Copper wires are some of the most commonly used components in electrical work. Whether the job involves power generation, telecommunications or simple circuitry, copper-based components often play a key part in the project. Despite all its versatility and its relatively low cost, regular copper wire is not perfect for every situation. In certain conditions, copper wire must be specially treated to remain effective.
TL;DR (Too Long; Didn't Read)
Tinned copper wire is a type of copper wire coated in a thin layer of tin to protect the copper from corrosion that would decrease the wire’s efficiency in humid or rainy climates, high-heat environments and in certain types of soil. Tinned wire is more expensive than its non-tinned counterpart, but it lasts significantly longer and is easier to solder than non-tinned copper wire.
Copper is the second most conductive metal in the world behind silver, but due to its abundance and how easy it is to work with, copper is considered the standard in electrical work. Copper is also the standard by which all other conductive metals are judged. In 1913, the International Electro-Technical Commission set its conductivity at 100 percent of the International Annealed Copper Standard (IACS). The metal resists galvanic corrosion – the gradual deterioration of one metal in electrical contact with another metal – and is durable enough that it avoids stretching, nicks and breaks. However, copper is not invincible.
If you’ve ever seen the Statue of Liberty, you’ve seen oxidized copper. In exceptionally humid climates, such as on the coastline, in swampy southern areas of the U.S., or in highly acidic soils, copper reacts to water, oxygen or sulfur in the environment and degrades into a semiconductor. In other words, the copper becomes far less efficient at moving electricity through itself. This problem is most often solved by a process called tinning.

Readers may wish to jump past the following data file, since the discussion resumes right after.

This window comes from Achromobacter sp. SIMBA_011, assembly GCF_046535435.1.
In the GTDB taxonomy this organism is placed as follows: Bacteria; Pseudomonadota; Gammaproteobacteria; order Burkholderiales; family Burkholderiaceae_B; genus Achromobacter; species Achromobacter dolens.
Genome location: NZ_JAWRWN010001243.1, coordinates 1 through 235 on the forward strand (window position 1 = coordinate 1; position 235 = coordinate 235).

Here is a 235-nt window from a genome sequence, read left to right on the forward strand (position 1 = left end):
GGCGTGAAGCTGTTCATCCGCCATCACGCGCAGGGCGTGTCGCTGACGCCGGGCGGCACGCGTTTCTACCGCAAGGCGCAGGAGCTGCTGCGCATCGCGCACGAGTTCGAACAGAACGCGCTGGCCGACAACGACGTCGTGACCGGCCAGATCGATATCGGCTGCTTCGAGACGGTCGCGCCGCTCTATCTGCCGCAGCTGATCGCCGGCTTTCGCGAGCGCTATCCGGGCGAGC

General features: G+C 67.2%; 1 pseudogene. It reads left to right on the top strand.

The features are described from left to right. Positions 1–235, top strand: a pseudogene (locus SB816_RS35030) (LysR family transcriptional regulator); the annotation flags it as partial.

When you apply a thin coating of tin to bare copper wire, either by dipping the copper in molten metal or by using an electric current to bind the tin to the copper, you create what is known as tinned copper wire. Tinned copper wire is just as conductive as bare copper wire, but the thin layer of tin helps the wire resist corrosion. Tinned copper wire can last up to 10 times longer than its non-tinned counterpart, and because solder is composed primarily of tin, tinned wire is incredibly easy to solder. Tinned copper wire is particularly useful in industrial cranes, subways and marine projects where the tin coat makes the wire more resistant to water.
Despite the many benefits of tinned wire, it is not always the right wire for the job. Tinned copper wire is more expensive than its non-tinned counterpart and can cost as much as 30 percent more than basic, bare copper wire. In environments where acidic soil, high heat or high humidity are not concerns for a project, non-tinned copper wire works just as well.
About the Author
Blake Flournoy is a writer, reporter, and researcher based out of Baltimore, MD. Working independently and alongside professors at Goucher College, they have produced and taught a number of educational programs and workshops for high school and college students in the Baltimore area, finding new ways to connect students to biology, psychology, and statistics. They have never seen Seinfeld and are deathly scared of wasps.